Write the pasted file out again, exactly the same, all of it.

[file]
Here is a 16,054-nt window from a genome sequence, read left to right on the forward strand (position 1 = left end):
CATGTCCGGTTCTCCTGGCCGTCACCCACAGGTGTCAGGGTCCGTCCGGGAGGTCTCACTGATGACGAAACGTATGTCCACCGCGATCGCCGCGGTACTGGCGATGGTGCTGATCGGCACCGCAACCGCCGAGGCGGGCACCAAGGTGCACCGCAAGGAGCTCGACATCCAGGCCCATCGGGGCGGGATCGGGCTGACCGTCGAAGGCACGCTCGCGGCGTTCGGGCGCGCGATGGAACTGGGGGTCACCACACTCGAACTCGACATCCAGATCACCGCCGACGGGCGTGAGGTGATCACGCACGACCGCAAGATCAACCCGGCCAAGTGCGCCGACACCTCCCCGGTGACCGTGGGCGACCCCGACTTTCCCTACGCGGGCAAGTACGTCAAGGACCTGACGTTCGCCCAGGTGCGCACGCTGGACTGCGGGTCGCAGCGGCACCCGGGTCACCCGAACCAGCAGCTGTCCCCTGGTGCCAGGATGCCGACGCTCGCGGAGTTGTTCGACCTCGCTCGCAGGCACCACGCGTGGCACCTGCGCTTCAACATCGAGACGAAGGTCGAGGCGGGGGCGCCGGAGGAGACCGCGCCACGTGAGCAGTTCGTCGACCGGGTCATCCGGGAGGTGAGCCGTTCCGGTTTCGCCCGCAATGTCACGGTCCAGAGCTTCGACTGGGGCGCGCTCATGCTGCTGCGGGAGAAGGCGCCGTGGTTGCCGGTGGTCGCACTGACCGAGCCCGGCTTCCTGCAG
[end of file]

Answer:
Here is a 16,054-nt window from a genome sequence, read left to right on the forward strand (position 1 = left end):
CATGTCCGGTTCTCCTGGCCGTCACCCACAGGTGTCAGGGTCCGTCCGGGAGGTCTCACTGATGACGAAACGTATGTCCACCGCGATCGCCGCGGTACTGGCGATGGTGCTGATCGGCACCGCAACCGCCGAGGCGGGCACCAAGGTGCACCGCAAGGAGCTCGACATCCAGGCCCATCGGGGCGGGATCGGGCTGACCGTCGAAGGCACGCTCGCGGCGTTCGGGCGCGCGATGGAACTGGGGGTCACCACACTCGAACTCGACATCCAGATCACCGCCGACGGGCGTGAGGTGATCACGCACGACCGCAAGATCAACCCGGCCAAGTGCGCCGACACCTCCCCGGTGACCGTGGGCGACCCCGACTTTCCCTACGCGGGCAAGTACGTCAAGGACCTGACGTTCGCCCAGGTGCGCACGCTGGACTGCGGGTCGCAGCGGCACCCGGGTCACCCGAACCAGCAGCTGTCCCCTGGTGCCAGGATGCCGACGCTCGCGGAGTTGTTCGACCTCGCTCGCAGGCACCACGCGTGGCACCTGCGCTTCAACATCGAGACGAAGGTCGAGGCGGGGGCGCCGGAGGAGACCGCGCCACGTGAGCAGTTCGTCGACCGGGTCATCCGGGAGGTGAGCCGTTCCGGTTTCGCCCGCAATGTCACGGTCCAGAGCTTCGACTGGGGCGCGCTCATGCTGCTGCGGGAGAAGGCGCCGTGGTTGCCGGTGGTCGCACTGACCGAGCCCGGCTTCCTGCAG